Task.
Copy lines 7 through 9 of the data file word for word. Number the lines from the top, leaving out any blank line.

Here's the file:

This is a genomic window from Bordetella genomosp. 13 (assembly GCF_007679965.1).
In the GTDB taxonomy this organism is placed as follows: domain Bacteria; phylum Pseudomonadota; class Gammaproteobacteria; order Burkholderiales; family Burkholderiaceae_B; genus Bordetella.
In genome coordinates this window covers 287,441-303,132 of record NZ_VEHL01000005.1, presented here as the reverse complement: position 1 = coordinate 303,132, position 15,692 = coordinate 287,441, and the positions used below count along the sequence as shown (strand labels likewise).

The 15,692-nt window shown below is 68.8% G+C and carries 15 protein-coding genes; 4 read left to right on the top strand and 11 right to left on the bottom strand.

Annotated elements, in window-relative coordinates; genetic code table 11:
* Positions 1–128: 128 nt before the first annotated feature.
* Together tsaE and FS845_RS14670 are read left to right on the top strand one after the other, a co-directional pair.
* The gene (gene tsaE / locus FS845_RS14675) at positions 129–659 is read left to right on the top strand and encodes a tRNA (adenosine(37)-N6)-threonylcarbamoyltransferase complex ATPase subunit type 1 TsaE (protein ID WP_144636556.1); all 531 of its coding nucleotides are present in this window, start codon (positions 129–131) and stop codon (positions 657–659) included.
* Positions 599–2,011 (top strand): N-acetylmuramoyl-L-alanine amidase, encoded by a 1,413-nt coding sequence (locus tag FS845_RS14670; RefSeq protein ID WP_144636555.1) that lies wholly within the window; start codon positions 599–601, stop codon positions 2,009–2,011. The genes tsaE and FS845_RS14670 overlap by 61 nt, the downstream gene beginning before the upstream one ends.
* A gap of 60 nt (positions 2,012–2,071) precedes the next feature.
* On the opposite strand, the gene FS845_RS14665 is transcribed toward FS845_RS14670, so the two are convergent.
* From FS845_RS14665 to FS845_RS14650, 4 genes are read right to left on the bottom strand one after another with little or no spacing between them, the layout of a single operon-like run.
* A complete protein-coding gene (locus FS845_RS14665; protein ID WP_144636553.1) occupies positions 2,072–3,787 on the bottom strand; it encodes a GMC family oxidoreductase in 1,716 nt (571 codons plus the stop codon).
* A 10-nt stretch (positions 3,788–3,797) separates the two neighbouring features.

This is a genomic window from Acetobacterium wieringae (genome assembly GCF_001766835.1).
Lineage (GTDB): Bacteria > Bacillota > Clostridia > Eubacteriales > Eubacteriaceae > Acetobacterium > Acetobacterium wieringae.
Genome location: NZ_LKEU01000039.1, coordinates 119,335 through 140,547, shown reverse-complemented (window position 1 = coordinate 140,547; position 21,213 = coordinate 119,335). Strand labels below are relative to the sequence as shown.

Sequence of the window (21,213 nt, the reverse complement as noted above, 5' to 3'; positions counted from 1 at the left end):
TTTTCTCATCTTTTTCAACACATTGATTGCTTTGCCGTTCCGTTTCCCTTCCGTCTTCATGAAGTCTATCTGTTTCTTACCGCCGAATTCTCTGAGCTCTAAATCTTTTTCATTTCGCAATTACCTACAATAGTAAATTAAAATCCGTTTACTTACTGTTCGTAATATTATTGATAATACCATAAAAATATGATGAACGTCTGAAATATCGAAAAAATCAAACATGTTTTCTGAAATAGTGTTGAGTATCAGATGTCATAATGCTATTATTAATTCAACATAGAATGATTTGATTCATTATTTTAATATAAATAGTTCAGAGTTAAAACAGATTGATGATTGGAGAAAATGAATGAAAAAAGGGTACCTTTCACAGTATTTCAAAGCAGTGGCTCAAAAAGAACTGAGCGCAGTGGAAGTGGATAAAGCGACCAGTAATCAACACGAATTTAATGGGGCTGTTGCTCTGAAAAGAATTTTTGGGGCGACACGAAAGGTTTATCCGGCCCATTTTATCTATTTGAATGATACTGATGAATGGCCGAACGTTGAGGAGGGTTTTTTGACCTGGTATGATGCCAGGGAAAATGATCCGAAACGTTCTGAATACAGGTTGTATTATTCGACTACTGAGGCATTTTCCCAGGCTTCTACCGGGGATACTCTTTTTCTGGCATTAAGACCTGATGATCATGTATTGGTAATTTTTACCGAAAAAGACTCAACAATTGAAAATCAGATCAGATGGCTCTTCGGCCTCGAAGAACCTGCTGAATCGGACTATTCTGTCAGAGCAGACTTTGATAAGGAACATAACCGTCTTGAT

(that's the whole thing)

* Together tsaE and FS845_RS14670 are read left to right on the top strand one after the other, a co-directional pair.
* The gene (gene tsaE / locus FS845_RS14675) at positions 129–659 is read left to right on the top strand and encodes a tRNA (adenosine(37)-N6)-threonylcarbamoyltransferase complex ATPase subunit type 1 TsaE (protein ID WP_144636556.1); all 531 of its coding nucleotides are present in this window, start codon (positions 129–131) and stop codon (positions 657–659) included.
* Positions 599–2,011 (top strand): N-acetylmuramoyl-L-alanine amidase, encoded by a 1,413-nt coding sequence (locus tag FS845_RS14670; RefSeq protein ID WP_144636555.1) that lies wholly within the window; start codon positions 599–601, stop codon positions 2,009–2,011. The genes tsaE and FS845_RS14670 overlap by 61 nt, the downstream gene beginning before the upstream one ends.